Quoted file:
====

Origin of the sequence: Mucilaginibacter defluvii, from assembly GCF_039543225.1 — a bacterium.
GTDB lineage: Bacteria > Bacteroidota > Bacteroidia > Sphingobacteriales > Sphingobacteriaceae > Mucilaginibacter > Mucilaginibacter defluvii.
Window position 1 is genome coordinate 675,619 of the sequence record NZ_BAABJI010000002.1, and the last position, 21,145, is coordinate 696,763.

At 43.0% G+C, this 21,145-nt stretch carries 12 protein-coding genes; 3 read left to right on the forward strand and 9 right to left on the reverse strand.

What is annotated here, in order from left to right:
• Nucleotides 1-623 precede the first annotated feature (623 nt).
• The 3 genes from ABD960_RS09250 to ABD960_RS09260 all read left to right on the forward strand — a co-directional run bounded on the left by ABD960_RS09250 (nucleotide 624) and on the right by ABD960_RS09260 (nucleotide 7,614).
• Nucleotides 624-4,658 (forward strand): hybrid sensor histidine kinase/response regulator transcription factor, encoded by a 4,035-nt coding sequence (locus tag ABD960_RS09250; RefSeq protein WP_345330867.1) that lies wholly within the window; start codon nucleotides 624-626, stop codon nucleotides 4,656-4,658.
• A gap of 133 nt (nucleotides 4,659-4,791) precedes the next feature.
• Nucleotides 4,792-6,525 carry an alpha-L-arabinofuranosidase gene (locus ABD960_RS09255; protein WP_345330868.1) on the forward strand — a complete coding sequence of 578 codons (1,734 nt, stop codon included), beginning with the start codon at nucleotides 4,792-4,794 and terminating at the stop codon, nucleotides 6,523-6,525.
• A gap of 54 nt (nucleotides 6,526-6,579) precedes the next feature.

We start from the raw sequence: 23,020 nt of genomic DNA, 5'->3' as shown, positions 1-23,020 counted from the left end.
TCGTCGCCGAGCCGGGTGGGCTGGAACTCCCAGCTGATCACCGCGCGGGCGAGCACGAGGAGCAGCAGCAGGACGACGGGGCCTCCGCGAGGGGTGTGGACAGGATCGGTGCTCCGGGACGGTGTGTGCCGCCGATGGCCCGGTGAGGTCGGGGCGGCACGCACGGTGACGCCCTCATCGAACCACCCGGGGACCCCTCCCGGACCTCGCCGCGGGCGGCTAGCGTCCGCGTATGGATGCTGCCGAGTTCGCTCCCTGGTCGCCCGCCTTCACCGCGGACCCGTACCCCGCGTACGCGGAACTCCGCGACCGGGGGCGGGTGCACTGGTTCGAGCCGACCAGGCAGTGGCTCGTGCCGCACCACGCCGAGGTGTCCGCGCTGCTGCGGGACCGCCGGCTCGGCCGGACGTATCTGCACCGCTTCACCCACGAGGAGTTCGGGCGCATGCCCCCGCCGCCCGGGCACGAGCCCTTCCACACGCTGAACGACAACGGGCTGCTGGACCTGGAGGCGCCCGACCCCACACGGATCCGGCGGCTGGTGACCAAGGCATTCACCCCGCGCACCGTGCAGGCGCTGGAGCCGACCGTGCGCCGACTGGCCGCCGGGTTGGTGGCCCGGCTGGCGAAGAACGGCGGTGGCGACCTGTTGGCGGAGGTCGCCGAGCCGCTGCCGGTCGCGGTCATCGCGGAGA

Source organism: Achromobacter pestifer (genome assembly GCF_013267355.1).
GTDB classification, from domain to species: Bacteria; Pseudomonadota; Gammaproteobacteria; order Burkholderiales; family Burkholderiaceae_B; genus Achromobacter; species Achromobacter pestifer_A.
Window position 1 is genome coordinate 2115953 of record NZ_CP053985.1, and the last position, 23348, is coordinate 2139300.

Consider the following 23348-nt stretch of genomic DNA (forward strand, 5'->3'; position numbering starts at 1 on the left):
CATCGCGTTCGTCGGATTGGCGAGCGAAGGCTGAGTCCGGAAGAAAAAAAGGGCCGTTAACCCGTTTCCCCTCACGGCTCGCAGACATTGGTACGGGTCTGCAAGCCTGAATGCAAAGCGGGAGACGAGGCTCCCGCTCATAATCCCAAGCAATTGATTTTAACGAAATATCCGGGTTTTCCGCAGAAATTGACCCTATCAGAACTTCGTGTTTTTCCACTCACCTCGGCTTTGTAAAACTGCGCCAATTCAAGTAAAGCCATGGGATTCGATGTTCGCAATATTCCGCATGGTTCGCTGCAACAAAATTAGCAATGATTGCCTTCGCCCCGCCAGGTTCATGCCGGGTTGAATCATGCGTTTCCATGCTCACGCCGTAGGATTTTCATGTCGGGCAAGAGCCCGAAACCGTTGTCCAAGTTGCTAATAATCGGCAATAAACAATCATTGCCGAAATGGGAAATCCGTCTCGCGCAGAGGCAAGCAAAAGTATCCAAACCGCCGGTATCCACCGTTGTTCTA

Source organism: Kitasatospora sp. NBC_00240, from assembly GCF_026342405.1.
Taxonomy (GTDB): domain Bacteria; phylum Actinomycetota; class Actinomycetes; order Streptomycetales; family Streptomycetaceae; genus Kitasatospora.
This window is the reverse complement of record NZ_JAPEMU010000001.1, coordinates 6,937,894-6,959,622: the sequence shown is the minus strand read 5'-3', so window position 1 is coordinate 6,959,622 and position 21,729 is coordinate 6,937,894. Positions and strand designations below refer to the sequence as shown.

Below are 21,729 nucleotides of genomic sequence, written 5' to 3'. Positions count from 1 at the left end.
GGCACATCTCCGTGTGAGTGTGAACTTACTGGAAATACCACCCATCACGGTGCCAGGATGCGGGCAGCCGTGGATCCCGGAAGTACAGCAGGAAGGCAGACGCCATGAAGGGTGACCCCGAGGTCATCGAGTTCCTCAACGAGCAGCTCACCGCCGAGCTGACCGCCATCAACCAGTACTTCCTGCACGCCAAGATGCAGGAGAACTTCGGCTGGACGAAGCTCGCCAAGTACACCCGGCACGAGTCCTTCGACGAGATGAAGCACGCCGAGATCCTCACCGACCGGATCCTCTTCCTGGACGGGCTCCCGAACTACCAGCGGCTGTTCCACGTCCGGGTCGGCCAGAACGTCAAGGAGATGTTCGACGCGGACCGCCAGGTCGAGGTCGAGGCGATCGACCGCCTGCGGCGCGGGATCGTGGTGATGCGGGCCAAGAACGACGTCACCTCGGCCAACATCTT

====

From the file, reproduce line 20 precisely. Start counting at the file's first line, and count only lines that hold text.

Taxonomy (GTDB): domain Bacteria; phylum Actinomycetota; class Actinomycetes; order Streptomycetales; family Streptomycetaceae; genus Kitasatospora.